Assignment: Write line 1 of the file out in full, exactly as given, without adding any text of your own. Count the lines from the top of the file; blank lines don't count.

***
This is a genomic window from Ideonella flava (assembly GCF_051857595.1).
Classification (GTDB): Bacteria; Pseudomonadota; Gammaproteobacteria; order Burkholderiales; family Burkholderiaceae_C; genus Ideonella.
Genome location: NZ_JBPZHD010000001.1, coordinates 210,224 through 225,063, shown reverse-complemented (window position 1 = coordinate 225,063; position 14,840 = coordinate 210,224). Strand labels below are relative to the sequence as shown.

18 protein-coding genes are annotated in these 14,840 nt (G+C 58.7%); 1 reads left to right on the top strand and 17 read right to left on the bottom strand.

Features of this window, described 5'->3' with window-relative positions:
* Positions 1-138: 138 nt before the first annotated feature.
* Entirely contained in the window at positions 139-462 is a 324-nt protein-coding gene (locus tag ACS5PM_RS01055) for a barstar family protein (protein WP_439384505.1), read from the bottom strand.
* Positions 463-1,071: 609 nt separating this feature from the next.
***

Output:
This is a genomic window from Ideonella flava (assembly GCF_051857595.1).